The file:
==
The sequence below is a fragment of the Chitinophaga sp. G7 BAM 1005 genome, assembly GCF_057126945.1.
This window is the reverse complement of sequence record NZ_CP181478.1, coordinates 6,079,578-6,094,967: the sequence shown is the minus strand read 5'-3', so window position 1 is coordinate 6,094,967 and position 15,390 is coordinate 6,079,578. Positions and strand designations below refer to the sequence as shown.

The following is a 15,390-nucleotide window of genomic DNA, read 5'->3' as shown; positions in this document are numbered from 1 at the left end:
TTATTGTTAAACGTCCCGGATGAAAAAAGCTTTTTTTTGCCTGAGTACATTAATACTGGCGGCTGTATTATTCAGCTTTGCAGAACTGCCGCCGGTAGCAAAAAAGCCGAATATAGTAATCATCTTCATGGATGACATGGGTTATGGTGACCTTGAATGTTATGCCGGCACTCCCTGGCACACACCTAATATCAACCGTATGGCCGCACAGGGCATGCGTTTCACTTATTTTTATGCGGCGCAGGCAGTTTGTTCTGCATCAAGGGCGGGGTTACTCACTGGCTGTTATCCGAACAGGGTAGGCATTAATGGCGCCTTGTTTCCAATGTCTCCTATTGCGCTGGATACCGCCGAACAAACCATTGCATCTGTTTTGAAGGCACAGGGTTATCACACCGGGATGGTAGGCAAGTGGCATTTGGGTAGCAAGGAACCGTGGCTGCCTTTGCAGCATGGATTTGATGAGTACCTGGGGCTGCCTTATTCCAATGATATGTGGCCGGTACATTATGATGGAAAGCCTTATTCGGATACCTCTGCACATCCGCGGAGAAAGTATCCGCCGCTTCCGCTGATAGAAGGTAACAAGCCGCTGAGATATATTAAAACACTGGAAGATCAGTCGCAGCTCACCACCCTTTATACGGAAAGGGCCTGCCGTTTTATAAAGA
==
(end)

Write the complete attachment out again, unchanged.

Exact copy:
The sequence below is a fragment of the Chitinophaga sp. G7 BAM 1005 genome, assembly GCF_057126945.1.
This window is the reverse complement of sequence record NZ_CP181478.1, coordinates 6,079,578-6,094,967: the sequence shown is the minus strand read 5'-3', so window position 1 is coordinate 6,094,967 and position 15,390 is coordinate 6,079,578. Positions and strand designations below refer to the sequence as shown.

The following is a 15,390-nucleotide window of genomic DNA, read 5'->3' as shown; positions in this document are numbered from 1 at the left end:
TTATTGTTAAACGTCCCGGATGAAAAAAGCTTTTTTTTGCCTGAGTACATTAATACTGGCGGCTGTATTATTCAGCTTTGCAGAACTGCCGCCGGTAGCAAAAAAGCCGAATATAGTAATCATCTTCATGGATGACATGGGTTATGGTGACCTTGAATGTTATGCCGGCACTCCCTGGCACACACCTAATATCAACCGTATGGCCGCACAGGGCATGCGTTTCACTTATTTTTATGCGGCGCAGGCAGTTTGTTCTGCATCAAGGGCGGGGTTACTCACTGGCTGTTATCCGAACAGGGTAGGCATTAATGGCGCCTTGTTTCCAATGTCTCCTATTGCGCTGGATACCGCCGAACAAACCATTGCATCTGTTTTGAAGGCACAGGGTTATCACACCGGGATGGTAGGCAAGTGGCATTTGGGTAGCAAGGAACCGTGGCTGCCTTTGCAGCATGGATTTGATGAGTACCTGGGGCTGCCTTATTCCAATGATATGTGGCCGGTACATTATGATGGAAAGCCTTATTCGGATACCTCTGCACATCCGCGGAGAAAGTATCCGCCGCTTCCGCTGATAGAAGGTAACAAGCCGCTGAGATATATTAAAACACTGGAAGATCAGTCGCAGCTCACCACCCTTTATACGGAAAGGGCCTGCCGTTTTATAAAGA